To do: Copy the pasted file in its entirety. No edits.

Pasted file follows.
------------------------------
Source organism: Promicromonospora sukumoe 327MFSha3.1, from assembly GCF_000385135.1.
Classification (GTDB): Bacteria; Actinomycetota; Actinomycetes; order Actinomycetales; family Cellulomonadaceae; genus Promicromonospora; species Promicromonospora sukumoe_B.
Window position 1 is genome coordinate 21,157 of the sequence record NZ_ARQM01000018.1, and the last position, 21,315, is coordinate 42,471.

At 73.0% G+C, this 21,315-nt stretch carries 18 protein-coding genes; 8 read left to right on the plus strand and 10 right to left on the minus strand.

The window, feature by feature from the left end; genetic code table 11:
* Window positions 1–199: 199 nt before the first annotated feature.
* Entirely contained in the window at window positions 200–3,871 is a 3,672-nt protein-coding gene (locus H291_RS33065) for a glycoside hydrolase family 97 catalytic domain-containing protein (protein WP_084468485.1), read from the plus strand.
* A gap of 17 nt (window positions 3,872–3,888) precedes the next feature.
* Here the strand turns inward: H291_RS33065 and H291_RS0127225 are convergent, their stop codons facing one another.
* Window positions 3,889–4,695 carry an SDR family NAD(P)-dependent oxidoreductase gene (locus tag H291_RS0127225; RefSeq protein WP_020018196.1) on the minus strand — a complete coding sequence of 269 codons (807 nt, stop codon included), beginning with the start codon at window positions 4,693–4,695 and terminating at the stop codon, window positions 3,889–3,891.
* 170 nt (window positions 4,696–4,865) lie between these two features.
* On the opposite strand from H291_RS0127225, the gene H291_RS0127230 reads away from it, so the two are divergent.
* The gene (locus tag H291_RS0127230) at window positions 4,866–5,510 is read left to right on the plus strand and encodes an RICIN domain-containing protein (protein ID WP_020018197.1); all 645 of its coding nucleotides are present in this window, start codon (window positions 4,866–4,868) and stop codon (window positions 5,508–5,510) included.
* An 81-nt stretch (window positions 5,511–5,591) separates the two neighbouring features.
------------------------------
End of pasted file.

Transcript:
Source organism: Promicromonospora sukumoe 327MFSha3.1, from assembly GCF_000385135.1.
Classification (GTDB): Bacteria; Actinomycetota; Actinomycetes; order Actinomycetales; family Cellulomonadaceae; genus Promicromonospora; species Promicromonospora sukumoe_B.
Window position 1 is genome coordinate 21,157 of the sequence record NZ_ARQM01000018.1, and the last position, 21,315, is coordinate 42,471.

At 73.0% G+C, this 21,315-nt stretch carries 18 protein-coding genes; 8 read left to right on the plus strand and 10 right to left on the minus strand.

The window, feature by feature from the left end; genetic code table 11:
* Window positions 1–199: 199 nt before the first annotated feature.
* Entirely contained in the window at window positions 200–3,871 is a 3,672-nt protein-coding gene (locus H291_RS33065) for a glycoside hydrolase family 97 catalytic domain-containing protein (protein WP_084468485.1), read from the plus strand.
* A gap of 17 nt (window positions 3,872–3,888) precedes the next feature.
* Here the strand turns inward: H291_RS33065 and H291_RS0127225 are convergent, their stop codons facing one another.
* Window positions 3,889–4,695 carry an SDR family NAD(P)-dependent oxidoreductase gene (locus tag H291_RS0127225; RefSeq protein WP_020018196.1) on the minus strand — a complete coding sequence of 269 codons (807 nt, stop codon included), beginning with the start codon at window positions 4,693–4,695 and terminating at the stop codon, window positions 3,889–3,891.
* 170 nt (window positions 4,696–4,865) lie between these two features.
* On the opposite strand from H291_RS0127225, the gene H291_RS0127230 reads away from it, so the two are divergent.
* The gene (locus tag H291_RS0127230) at window positions 4,866–5,510 is read left to right on the plus strand and encodes an RICIN domain-containing protein (protein ID WP_020018197.1); all 645 of its coding nucleotides are present in this window, start codon (window positions 4,866–4,868) and stop codon (window positions 5,508–5,510) included.
* An 81-nt stretch (window positions 5,511–5,591) separates the two neighbouring features.